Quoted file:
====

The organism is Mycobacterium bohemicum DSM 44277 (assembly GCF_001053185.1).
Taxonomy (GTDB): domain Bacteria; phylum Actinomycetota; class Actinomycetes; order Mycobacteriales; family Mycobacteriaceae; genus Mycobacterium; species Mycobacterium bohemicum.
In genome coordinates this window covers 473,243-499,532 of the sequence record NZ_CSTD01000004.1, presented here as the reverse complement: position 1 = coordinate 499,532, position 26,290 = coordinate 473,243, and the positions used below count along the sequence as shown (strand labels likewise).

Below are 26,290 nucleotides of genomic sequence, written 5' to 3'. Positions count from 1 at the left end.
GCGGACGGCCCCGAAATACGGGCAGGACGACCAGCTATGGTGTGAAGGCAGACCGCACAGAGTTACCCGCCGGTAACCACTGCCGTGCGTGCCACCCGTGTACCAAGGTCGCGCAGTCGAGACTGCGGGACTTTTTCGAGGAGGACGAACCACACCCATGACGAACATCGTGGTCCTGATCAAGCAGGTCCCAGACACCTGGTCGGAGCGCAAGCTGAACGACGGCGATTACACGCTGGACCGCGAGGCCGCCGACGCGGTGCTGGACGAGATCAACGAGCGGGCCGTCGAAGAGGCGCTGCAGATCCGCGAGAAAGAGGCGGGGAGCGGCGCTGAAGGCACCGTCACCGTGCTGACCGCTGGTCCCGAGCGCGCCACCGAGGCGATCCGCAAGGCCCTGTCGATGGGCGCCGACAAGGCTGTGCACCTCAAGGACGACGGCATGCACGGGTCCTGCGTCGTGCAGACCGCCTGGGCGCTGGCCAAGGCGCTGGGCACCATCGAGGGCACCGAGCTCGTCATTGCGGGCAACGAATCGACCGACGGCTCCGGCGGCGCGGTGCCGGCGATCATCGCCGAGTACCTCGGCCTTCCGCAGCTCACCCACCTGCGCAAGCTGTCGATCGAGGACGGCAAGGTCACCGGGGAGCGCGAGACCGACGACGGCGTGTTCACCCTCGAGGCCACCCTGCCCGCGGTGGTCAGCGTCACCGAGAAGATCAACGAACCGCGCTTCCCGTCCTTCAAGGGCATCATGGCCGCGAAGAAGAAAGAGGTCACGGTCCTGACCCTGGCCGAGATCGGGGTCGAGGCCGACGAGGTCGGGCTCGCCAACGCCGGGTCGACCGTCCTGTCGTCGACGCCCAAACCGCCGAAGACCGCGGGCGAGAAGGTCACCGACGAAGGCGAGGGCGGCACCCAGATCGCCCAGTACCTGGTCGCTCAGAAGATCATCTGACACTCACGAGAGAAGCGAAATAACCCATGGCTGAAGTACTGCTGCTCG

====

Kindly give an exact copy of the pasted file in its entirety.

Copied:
The organism is Mycobacterium bohemicum DSM 44277 (assembly GCF_001053185.1).
Taxonomy (GTDB): domain Bacteria; phylum Actinomycetota; class Actinomycetes; order Mycobacteriales; family Mycobacteriaceae; genus Mycobacterium; species Mycobacterium bohemicum.
In genome coordinates this window covers 473,243-499,532 of the sequence record NZ_CSTD01000004.1, presented here as the reverse complement: position 1 = coordinate 499,532, position 26,290 = coordinate 473,243, and the positions used below count along the sequence as shown (strand labels likewise).

Below are 26,290 nucleotides of genomic sequence, written 5' to 3'. Positions count from 1 at the left end.
GCGGACGGCCCCGAAATACGGGCAGGACGACCAGCTATGGTGTGAAGGCAGACCGCACAGAGTTACCCGCCGGTAACCACTGCCGTGCGTGCCACCCGTGTACCAAGGTCGCGCAGTCGAGACTGCGGGACTTTTTCGAGGAGGACGAACCACACCCATGACGAACATCGTGGTCCTGATCAAGCAGGTCCCAGACACCTGGTCGGAGCGCAAGCTGAACGACGGCGATTACACGCTGGACCGCGAGGCCGCCGACGCGGTGCTGGACGAGATCAACGAGCGGGCCGTCGAAGAGGCGCTGCAGATCCGCGAGAAAGAGGCGGGGAGCGGCGCTGAAGGCACCGTCACCGTGCTGACCGCTGGTCCCGAGCGCGCCACCGAGGCGATCCGCAAGGCCCTGTCGATGGGCGCCGACAAGGCTGTGCACCTCAAGGACGACGGCATGCACGGGTCCTGCGTCGTGCAGACCGCCTGGGCGCTGGCCAAGGCGCTGGGCACCATCGAGGGCACCGAGCTCGTCATTGCGGGCAACGAATCGACCGACGGCTCCGGCGGCGCGGTGCCGGCGATCATCGCCGAGTACCTCGGCCTTCCGCAGCTCACCCACCTGCGCAAGCTGTCGATCGAGGACGGCAAGGTCACCGGGGAGCGCGAGACCGACGACGGCGTGTTCACCCTCGAGGCCACCCTGCCCGCGGTGGTCAGCGTCACCGAGAAGATCAACGAACCGCGCTTCCCGTCCTTCAAGGGCATCATGGCCGCGAAGAAGAAAGAGGTCACGGTCCTGACCCTGGCCGAGATCGGGGTCGAGGCCGACGAGGTCGGGCTCGCCAACGCCGGGTCGACCGTCCTGTCGTCGACGCCCAAACCGCCGAAGACCGCGGGCGAGAAGGTCACCGACGAAGGCGAGGGCGGCACCCAGATCGCCCAGTACCTGGTCGCTCAGAAGATCATCTGACACTCACGAGAGAAGCGAAATAACCCATGGCTGAAGTACTGCTGCTCG